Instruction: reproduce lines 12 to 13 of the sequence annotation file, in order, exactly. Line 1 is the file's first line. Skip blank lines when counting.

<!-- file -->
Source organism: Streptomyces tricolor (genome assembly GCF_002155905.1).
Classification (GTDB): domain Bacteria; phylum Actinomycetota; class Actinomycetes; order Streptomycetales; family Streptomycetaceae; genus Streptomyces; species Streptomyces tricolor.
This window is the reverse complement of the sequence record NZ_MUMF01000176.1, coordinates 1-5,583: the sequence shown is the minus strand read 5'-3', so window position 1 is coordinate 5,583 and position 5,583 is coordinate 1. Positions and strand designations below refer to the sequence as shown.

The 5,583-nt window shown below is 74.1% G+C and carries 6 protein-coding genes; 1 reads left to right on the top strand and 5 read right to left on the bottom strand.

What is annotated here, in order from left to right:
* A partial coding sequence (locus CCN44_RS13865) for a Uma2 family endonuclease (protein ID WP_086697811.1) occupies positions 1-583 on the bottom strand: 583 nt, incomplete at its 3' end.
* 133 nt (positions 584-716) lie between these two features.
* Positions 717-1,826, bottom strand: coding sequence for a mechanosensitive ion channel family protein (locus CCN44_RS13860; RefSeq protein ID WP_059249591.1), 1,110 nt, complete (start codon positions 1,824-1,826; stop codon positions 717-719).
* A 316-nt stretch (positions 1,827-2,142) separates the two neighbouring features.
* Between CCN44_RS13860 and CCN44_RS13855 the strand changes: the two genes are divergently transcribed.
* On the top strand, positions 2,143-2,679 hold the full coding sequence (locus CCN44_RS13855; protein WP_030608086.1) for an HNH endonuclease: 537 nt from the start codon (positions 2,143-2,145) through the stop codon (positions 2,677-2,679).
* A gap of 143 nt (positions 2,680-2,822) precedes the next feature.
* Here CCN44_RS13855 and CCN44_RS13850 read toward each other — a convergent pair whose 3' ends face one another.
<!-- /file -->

* A gap of 143 nt (positions 2,680-2,822) precedes the next feature.
* Here CCN44_RS13855 and CCN44_RS13850 read toward each other — a convergent pair whose 3' ends face one another.